Let’s say they just opened a new location in your city. You have a suspicion they want to reach the community and can sell that story, but you aren’t 100% sure and may have to do some education on the value of sponsorship as they may have never done that type of advertising.

The reason why you break them into multiple groups is to help you understand how you interact with the potential client.

For a prospect, you know you have a pretty good sync up for their goals with your assets so you can get right to the fit.

A suspect would have a different conversation. It would be more asking what their goals were and education on the platform.

To take this a step further, you may have a prospect & suspect based on the different assets you are selling.

For example, if you are selling rink board signage and find out that the client heavily invests in digital ads, they become a suspect for your rink board and a prospect for your digital assets.

By breaking down your list into prospects & suspects you can make sure the fit is right and save time as you approach the clients. This will help you fill a healthy pipeline AND have better conversations with your clients.

Prospecting happens all year round

Prospects aren’t going to jump out at you in the off-season then take a break during the season.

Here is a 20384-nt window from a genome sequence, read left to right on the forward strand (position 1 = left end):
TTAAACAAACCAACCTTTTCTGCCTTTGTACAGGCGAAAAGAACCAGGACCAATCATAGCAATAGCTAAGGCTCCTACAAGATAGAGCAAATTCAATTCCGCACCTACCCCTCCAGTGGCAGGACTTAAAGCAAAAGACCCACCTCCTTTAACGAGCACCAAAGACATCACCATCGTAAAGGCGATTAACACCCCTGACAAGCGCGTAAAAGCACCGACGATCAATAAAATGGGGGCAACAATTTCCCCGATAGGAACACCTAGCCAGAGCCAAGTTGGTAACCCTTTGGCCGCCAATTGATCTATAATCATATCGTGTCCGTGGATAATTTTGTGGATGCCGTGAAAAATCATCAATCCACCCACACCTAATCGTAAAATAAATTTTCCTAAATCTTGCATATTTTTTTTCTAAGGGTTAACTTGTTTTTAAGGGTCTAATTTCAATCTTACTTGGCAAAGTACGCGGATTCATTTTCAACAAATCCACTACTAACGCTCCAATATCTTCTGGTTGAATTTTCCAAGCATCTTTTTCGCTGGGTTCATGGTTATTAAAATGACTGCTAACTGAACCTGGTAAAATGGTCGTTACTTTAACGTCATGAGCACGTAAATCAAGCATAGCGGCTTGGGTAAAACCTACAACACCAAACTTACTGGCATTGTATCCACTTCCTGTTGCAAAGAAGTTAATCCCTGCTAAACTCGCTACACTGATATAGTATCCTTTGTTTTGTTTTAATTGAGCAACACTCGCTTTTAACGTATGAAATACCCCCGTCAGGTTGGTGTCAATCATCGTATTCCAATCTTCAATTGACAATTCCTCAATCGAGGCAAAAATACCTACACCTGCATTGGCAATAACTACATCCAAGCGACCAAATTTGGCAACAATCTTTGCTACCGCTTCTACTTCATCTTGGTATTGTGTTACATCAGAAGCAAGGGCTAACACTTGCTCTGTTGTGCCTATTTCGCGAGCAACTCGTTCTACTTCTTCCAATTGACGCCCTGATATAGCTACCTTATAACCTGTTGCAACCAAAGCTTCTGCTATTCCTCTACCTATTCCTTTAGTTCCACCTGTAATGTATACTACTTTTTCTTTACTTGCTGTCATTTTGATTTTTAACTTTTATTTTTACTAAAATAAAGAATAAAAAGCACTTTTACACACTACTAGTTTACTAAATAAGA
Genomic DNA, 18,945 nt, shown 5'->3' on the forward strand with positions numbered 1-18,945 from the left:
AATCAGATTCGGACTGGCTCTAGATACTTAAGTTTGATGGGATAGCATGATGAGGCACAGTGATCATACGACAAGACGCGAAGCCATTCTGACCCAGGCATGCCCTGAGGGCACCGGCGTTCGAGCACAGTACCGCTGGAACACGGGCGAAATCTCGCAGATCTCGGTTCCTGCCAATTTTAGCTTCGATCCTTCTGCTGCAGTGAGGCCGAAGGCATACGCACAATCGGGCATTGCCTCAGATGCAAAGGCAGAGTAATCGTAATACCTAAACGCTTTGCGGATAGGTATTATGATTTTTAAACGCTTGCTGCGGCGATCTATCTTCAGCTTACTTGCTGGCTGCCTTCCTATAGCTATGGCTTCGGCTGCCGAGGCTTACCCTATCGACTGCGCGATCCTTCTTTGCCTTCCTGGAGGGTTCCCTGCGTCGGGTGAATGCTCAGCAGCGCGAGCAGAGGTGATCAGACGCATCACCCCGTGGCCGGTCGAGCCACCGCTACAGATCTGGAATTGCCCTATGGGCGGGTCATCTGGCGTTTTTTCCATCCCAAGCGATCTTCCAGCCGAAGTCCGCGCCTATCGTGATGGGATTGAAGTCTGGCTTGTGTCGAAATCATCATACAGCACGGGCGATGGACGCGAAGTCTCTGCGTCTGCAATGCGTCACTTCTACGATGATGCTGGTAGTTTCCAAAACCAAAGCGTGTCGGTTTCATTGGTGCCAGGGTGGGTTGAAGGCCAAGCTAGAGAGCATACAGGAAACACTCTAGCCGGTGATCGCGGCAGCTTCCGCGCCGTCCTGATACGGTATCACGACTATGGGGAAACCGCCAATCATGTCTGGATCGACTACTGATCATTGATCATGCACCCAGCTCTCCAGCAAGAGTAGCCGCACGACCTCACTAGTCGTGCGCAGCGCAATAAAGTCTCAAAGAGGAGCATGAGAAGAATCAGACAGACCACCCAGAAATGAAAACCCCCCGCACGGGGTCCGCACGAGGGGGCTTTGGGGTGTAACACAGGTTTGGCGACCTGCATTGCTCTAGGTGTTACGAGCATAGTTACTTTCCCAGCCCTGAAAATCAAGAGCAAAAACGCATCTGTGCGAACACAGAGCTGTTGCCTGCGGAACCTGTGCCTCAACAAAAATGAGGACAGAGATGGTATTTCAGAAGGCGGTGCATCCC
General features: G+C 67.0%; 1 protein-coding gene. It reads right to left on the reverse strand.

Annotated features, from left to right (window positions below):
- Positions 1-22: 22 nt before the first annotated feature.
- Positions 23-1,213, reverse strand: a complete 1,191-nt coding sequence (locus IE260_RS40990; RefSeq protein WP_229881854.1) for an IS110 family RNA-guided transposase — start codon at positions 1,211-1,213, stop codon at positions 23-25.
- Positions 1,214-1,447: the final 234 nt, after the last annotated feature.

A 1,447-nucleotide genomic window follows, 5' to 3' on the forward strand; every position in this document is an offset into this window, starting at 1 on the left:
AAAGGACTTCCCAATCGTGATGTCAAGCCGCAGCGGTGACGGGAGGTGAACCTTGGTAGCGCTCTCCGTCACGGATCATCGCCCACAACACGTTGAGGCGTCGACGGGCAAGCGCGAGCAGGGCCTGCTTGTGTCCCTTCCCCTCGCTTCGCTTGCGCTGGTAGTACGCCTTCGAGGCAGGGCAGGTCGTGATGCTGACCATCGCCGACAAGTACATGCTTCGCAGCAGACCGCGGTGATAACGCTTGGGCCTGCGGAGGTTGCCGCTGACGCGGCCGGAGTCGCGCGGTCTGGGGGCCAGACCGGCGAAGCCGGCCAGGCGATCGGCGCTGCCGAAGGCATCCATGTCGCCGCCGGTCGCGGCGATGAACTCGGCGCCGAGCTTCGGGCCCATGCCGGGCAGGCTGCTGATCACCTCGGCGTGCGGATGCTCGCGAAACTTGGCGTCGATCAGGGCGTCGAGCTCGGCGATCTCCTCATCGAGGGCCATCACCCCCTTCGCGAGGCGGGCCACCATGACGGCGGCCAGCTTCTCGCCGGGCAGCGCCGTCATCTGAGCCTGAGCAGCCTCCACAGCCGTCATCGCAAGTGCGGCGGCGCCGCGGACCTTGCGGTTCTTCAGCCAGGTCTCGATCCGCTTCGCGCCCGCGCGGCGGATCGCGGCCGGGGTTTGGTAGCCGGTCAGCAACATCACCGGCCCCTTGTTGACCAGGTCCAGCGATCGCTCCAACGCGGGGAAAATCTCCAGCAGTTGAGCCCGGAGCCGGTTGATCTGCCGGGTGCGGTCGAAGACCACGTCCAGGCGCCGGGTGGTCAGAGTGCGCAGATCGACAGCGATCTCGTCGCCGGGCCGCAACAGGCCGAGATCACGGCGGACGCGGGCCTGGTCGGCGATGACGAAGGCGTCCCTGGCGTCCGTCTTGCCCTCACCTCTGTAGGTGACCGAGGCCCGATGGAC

Rich has brought this up multiple times in our podcast, but sponsorship is a 24/7/365 job now. With the different budget cycles and timing for a brand, you need to be on your game at all times.

This is perfect for the last point that I think all sponsorship salespeople need to implement in this 24/7 world.

Digital Bonus: LinkedIn prospecting

With the introduction of LinkedIn, you have a platform in which to help reach prospective clients.

This isn’t where you should connect with someone, immediately inbox them and ask for a meeting, and try and sell them.

LinkedIn is for the “long” game. This is where you can educate your prospect on your asset and how you bring value.

Here are a few tactics that will help:

  1. Connect with people who work in marketing at the brands in the area that are both prospects & suspects.
  2. Post on your timeline videos & images of your game day. You are selling the experience, happy fans, other sponsors integrations, ways in which your product (game day) is amazing.
  3. Comment on the prospect’s wins and posts. Don’t overdo this, be authentic.

This, with your outbound email, will help you hit multiple touchpoints that bring value to the client.

The big thing here, I guarantee 99% of your competitors aren’t doing this. so you can get ahead with minimal work.

Overall this is a marathon

Prospecting doesn’t happen overnight. Don’t do the desperate push and drive all at once. Understand where your prospect (or suspect) sits in relation to the value you bring and find the best way to communicate with them.

In a marathon, sometimes you understand that your pace needs to be slower to conserve energy, sometimes you need to sprint to win. Follow the ebbs & flows, be patient, and keep in mind your job is to bring value…sometimes the value isn’t a fit for people.